Prevalent in several university architecture programs these days is an emphasis on the “narrative” in design. No, this doesn’t mean the technical narrative a mechanical engineer puts together (as enticing as engineering narratives might be). I’m talking about approaching design per the definition of a narrative, that is thinking of a building or project as a story, or telling a story through a project. As someone who enjoys writing, this exercise can be very fulfilling, even if little of it is appreciated in the professional practice of architecture. However, I’d like to offer some ways that a narrative approach can actually be used to bolster the professional pursuit of architecture.
Architecture has long moved beyond a service industry and is starting to make headway into the “experience” industry. Today’s up and coming corporate leaders and institutional decision makers are coming from a generation (my generation) where experience is often prized over tangible goods. Thus, the experience of working with an architect is of utmost importance, and that is where a narrative can come in handy.
Using a narrative or story-telling approach to connect the phases of design, in essence to “guide” the process, leaves clients with something more tangible and memorable about their experience (coupled with some sweet renderings of course). They are likely to remember the design experience based on the story that was told or interwoven throughout each milestone, and after the contractor has the owner’s ear during all of construction, is the element their likely to remember from their designer and from the design phase – not the drawings you made or specification manual put together, but rather the experience they had, thy story you helped them tell about their building. This of course leads to good word of mouth or, even better, repeat work.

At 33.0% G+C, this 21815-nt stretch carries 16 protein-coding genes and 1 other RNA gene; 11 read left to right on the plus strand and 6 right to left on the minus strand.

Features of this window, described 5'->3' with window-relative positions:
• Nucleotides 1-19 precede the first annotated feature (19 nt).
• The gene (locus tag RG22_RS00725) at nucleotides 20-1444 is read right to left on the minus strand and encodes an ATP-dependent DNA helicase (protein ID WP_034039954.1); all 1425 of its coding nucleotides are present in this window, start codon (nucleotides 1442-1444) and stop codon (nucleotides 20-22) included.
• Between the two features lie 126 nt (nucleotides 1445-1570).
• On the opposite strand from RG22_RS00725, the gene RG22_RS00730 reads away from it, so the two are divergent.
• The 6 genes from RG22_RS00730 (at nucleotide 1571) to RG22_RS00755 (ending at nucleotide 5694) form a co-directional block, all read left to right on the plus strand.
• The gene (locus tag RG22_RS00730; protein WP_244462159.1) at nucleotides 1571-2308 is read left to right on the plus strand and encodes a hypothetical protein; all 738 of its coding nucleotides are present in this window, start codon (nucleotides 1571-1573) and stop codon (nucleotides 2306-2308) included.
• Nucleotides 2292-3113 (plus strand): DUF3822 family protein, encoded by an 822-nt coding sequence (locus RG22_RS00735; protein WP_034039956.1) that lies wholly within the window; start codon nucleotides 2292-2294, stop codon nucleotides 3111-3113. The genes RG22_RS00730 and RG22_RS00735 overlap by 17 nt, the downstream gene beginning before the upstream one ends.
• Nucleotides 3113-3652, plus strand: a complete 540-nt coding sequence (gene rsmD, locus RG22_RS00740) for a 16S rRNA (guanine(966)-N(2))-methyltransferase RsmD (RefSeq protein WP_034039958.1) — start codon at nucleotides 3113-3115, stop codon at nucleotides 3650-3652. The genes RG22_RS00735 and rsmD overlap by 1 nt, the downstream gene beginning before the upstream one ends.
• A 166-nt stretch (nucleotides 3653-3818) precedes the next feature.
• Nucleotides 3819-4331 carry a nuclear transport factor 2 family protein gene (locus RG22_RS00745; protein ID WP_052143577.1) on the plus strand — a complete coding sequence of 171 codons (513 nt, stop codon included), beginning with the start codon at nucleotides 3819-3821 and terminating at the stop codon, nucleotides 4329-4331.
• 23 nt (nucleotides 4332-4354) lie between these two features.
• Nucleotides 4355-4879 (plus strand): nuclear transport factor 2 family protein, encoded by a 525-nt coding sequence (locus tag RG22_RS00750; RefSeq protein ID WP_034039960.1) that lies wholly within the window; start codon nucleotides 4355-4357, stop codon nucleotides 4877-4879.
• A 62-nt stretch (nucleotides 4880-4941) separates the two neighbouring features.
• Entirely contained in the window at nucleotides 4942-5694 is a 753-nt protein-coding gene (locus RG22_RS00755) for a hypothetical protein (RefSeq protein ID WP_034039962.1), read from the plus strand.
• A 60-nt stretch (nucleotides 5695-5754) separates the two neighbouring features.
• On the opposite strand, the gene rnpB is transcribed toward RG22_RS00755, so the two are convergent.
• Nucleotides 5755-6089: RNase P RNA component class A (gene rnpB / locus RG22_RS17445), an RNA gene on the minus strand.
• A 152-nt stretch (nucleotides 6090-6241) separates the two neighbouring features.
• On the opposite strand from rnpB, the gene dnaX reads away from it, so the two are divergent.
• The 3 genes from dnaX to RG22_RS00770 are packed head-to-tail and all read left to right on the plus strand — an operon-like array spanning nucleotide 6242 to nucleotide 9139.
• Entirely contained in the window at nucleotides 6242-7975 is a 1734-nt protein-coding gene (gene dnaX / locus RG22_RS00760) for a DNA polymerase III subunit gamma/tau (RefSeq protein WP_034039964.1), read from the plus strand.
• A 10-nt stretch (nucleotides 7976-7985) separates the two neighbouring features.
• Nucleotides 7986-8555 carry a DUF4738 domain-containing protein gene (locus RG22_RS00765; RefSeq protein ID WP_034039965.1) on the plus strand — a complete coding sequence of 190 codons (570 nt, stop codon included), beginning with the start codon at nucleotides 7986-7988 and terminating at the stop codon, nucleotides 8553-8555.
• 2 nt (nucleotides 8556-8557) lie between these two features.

More pragmatically, the narrative process can be used internally to provide a final deliverable after the project is complete, documenting in a digestible format the lessons learned and providing a written design audit of the final building or project. This makes it easy for others in the firm to review and learn from colleagues’ work, rather than having had to be intimately involved in the specific project, ensuring successes and issues are made known, and ideally not having the “issues” repeated on future work.
The most important benefit for the narrative process is using it to develop a user and people based perspective. It may seem silly at first (of course our design work is people based!), but developing stories around the proposed project helps the designer better put themselves in the shoes of those people who will be interacting with the building. This is more important for the public realm, as opposed to the individual users a designer generally works with throughout the design process. How will the public interface with public (and even non-public) portions of the program and building? How can the spaces then be shaped to enhance this public experience? Does it reveal any aspects of the program that the designer and users never imagined at first?